The World Boxing Association (WBA) mourns the death of one of the great legends of all time, American Marvin Hagler, at the age of 66.
This Saturday the departure of the former fighter nicknamed “Marvelous” at his home in New Hampshire was reported by various media and journalists around the world.
Hagler was one of the most impressive fighters in boxing history and one of the Fabulous Four along with Tommy Hearns, Roberto Durán, and Sugar Ray Leonard, with whom he shared a very important and remembered stage for boxing.
Hagler made his professional debut in 1973, just in the year he won the Amateur Athletic Union national championship at 165 pounds. That gave the New Jersey native the impetus to jump into professional boxing, where he would have an exceptional career.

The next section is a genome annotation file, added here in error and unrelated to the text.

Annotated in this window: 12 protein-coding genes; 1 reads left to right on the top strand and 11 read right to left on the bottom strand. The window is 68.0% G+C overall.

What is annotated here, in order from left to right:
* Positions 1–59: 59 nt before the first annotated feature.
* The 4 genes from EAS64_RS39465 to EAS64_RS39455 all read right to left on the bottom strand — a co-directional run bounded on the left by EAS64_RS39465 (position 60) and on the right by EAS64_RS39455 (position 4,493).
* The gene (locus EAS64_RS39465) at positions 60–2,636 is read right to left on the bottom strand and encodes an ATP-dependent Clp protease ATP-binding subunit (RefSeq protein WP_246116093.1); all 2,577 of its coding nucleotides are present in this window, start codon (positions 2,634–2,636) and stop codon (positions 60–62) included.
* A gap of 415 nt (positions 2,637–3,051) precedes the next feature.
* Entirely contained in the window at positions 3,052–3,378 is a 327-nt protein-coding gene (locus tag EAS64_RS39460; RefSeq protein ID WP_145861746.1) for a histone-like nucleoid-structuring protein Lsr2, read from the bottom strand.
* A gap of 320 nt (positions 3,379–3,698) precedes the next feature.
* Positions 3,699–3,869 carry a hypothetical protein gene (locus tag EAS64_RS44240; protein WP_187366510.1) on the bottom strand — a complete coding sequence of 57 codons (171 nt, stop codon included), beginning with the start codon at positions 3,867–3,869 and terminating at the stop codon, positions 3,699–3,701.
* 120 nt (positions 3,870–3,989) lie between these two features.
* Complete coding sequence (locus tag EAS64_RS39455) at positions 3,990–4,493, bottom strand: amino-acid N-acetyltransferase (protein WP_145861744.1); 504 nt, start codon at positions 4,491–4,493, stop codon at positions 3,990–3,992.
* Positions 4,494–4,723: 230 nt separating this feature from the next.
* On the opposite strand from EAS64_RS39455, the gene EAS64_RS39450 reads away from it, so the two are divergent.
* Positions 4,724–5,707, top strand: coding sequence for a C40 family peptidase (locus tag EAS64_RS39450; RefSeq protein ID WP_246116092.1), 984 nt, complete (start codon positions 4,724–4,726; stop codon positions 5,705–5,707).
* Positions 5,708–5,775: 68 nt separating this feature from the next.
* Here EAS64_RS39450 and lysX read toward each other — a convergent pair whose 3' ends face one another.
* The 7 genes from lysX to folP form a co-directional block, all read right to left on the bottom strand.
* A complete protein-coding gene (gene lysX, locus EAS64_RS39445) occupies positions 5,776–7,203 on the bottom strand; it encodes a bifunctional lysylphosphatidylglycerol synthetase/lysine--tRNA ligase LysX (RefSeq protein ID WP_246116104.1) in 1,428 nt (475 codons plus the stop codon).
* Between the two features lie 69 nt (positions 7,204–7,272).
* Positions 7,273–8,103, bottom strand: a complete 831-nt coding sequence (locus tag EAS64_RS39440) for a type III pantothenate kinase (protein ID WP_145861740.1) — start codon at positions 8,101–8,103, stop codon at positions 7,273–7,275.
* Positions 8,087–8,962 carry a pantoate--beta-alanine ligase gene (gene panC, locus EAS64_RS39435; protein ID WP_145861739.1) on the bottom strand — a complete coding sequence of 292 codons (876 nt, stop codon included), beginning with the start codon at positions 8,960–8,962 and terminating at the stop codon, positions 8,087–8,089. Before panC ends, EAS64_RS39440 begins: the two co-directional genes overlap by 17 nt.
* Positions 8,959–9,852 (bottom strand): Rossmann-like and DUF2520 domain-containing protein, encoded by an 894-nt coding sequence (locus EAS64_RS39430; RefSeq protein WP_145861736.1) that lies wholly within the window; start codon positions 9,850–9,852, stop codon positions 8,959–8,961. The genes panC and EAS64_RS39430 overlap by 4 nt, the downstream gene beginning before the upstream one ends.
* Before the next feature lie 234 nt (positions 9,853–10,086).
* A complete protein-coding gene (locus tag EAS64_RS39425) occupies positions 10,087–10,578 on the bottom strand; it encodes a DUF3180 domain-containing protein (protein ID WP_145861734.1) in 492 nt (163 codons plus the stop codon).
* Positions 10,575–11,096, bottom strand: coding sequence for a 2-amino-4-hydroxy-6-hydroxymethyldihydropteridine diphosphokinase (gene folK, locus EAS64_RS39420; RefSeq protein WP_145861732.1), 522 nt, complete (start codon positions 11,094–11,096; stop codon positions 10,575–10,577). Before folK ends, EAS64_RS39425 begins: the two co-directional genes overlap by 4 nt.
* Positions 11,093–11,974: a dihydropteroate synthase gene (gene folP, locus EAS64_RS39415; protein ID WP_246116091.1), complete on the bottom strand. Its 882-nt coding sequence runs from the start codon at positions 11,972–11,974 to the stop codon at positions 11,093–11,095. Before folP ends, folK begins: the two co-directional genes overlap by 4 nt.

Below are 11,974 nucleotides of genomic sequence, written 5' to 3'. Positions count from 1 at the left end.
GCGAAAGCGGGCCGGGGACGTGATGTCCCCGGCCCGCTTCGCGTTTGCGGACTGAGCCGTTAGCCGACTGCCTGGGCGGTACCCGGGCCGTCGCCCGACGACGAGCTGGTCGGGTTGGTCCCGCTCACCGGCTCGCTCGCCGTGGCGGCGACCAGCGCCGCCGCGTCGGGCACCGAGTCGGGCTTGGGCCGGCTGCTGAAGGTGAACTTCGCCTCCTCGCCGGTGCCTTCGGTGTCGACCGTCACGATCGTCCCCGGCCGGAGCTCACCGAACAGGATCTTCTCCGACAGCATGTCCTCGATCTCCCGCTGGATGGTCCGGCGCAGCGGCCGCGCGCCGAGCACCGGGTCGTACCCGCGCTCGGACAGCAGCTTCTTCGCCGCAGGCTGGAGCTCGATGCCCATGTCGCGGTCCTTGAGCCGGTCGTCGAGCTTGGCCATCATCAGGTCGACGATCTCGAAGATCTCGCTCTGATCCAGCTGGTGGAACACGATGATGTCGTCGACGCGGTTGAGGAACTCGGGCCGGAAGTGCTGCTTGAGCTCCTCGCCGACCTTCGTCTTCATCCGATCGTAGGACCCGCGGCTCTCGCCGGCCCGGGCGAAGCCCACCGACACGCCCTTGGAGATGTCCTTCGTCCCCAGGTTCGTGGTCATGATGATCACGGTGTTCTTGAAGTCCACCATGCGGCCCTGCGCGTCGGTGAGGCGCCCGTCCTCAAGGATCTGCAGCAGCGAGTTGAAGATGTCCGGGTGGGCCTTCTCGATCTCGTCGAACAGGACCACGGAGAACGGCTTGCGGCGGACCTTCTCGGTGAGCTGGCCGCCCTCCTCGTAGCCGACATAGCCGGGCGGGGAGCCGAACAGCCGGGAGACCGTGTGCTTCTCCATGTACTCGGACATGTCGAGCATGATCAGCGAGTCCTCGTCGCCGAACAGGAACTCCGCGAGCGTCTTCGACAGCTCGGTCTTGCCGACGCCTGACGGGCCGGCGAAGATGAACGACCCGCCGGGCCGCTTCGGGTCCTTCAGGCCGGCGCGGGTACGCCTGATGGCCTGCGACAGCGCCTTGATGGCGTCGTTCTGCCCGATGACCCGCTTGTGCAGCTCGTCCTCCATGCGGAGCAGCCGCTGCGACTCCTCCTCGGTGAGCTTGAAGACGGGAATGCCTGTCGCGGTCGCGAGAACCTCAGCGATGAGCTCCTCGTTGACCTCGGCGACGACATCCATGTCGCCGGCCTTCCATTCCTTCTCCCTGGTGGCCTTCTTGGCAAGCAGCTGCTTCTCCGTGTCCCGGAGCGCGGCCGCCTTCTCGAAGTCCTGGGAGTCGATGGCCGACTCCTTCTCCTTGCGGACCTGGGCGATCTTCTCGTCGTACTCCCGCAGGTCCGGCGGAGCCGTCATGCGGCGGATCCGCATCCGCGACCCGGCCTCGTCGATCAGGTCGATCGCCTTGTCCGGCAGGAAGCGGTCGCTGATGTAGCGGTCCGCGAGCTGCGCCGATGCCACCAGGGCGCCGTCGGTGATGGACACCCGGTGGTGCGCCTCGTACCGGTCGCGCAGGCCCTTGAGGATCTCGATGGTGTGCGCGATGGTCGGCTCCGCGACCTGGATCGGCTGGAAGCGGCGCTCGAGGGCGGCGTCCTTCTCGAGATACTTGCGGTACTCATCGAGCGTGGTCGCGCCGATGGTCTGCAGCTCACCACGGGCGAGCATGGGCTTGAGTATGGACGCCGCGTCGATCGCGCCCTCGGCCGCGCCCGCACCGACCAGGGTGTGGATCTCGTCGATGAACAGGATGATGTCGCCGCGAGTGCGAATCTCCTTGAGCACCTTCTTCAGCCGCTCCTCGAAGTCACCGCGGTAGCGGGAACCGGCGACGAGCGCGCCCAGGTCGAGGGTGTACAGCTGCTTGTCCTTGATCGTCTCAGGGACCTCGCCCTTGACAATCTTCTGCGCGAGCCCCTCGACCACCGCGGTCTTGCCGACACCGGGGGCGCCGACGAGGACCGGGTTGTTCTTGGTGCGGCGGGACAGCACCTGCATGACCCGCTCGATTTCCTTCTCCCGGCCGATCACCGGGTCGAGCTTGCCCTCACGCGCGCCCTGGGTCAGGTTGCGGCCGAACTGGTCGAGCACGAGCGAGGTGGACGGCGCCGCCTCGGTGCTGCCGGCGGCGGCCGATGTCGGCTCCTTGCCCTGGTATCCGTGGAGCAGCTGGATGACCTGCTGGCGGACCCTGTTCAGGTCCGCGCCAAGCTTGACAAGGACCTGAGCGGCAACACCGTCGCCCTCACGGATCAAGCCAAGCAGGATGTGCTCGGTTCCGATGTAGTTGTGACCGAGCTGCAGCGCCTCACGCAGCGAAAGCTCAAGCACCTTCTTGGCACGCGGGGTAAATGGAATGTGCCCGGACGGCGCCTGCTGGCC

The southpaw fighter had his first title fight against Italian Vito Antuofermo in 1979 but it ended in a draw, when they were looking for the WBA and WBC Middleweight titles. However, in 1980 his great moment came when he beat Alan Minter at Wembley Arena to win the two aforementioned belts and begin his history as world champion.
From that moment on, he began an impressive path that led him to defend the title on 12 consecutive occasions, in which he defeated names such as Hearns, Durán, Fulgencio Obelmejías and Antuofermo himself.
In 1987 he made the last professional fight of his career and fell to Leonard in a close fight that ended by split decision.
Hagler was a fighter who knew how to adapt to any fighting situation. He was smart, he could defend himself but he was a deadly puncher and had a great boxing style. During 67 professional bouts, among which he had great wars, he was never sent to the canvas, which was truly incredible and meritorious.
In 1993 he was inducted into the Hall of Fame and will always be remembered as one of the greats of boxing’s golden age. He retired with 62 wins, 3 losses, 2 draws, and 52 KOs. The boxing world is in mourning; one of the greatest has left us. Rest in peace, champion.